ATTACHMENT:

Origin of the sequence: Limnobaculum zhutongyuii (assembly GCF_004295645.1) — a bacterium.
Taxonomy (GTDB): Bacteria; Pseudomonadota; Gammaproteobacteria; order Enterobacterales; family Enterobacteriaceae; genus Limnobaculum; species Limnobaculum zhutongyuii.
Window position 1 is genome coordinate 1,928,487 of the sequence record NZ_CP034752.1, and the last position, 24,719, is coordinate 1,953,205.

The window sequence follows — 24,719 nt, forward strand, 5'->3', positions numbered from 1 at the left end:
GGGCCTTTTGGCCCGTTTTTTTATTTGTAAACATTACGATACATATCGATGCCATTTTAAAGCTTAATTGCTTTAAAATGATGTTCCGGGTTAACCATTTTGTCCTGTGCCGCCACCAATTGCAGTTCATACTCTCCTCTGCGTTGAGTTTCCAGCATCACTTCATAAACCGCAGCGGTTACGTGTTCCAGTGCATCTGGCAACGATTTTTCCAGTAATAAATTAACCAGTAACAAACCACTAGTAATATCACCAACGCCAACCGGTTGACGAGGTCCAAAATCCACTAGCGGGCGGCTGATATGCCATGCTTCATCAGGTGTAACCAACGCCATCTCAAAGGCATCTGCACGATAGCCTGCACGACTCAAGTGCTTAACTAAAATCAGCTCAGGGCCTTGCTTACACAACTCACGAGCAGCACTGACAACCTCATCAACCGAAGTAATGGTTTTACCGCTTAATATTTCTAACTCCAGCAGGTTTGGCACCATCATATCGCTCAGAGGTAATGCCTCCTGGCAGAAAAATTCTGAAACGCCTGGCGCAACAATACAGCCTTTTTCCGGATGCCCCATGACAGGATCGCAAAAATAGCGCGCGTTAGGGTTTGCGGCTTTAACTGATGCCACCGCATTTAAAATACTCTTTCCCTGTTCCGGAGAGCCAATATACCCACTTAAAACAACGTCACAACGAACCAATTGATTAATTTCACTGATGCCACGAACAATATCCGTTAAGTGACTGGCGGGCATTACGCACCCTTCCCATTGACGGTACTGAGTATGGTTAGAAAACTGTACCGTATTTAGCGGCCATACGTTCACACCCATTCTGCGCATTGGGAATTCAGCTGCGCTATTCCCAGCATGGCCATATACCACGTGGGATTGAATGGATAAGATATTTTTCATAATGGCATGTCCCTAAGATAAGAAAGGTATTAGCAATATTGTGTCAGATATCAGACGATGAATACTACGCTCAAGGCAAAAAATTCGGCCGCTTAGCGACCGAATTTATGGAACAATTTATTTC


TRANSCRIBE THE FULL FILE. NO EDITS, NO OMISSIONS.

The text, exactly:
Origin of the sequence: Limnobaculum zhutongyuii (assembly GCF_004295645.1) — a bacterium.
Taxonomy (GTDB): Bacteria; Pseudomonadota; Gammaproteobacteria; order Enterobacterales; family Enterobacteriaceae; genus Limnobaculum; species Limnobaculum zhutongyuii.
Window position 1 is genome coordinate 1,928,487 of the sequence record NZ_CP034752.1, and the last position, 24,719, is coordinate 1,953,205.

The window sequence follows — 24,719 nt, forward strand, 5'->3', positions numbered from 1 at the left end:
GGGCCTTTTGGCCCGTTTTTTTATTTGTAAACATTACGATACATATCGATGCCATTTTAAAGCTTAATTGCTTTAAAATGATGTTCCGGGTTAACCATTTTGTCCTGTGCCGCCACCAATTGCAGTTCATACTCTCCTCTGCGTTGAGTTTCCAGCATCACTTCATAAACCGCAGCGGTTACGTGTTCCAGTGCATCTGGCAACGATTTTTCCAGTAATAAATTAACCAGTAACAAACCACTAGTAATATCACCAACGCCAACCGGTTGACGAGGTCCAAAATCCACTAGCGGGCGGCTGATATGCCATGCTTCATCAGGTGTAACCAACGCCATCTCAAAGGCATCTGCACGATAGCCTGCACGACTCAAGTGCTTAACTAAAATCAGCTCAGGGCCTTGCTTACACAACTCACGAGCAGCACTGACAACCTCATCAACCGAAGTAATGGTTTTACCGCTTAATATTTCTAACTCCAGCAGGTTTGGCACCATCATATCGCTCAGAGGTAATGCCTCCTGGCAGAAAAATTCTGAAACGCCTGGCGCAACAATACAGCCTTTTTCCGGATGCCCCATGACAGGATCGCAAAAATAGCGCGCGTTAGGGTTTGCGGCTTTAACTGATGCCACCGCATTTAAAATACTCTTTCCCTGTTCCGGAGAGCCAATATACCCACTTAAAACAACGTCACAACGAACCAATTGATTAATTTCACTGATGCCACGAACAATATCCGTTAAGTGACTGGCGGGCATTACGCACCCTTCCCATTGACGGTACTGAGTATGGTTAGAAAACTGTACCGTATTTAGCGGCCATACGTTCACACCCATTCTGCGCATTGGGAATTCAGCTGCGCTATTCCCAGCATGGCCATATACCACGTGGGATTGAATGGATAAGATATTTTTCATAATGGCATGTCCCTAAGATAAGAAAGGTATTAGCAATATTGTGTCAGATATCAGACGATGAATACTACGCTCAAGGCAAAAAATTCGGCCGCTTAGCGACCGAATTTATGGAACAATTTATTTC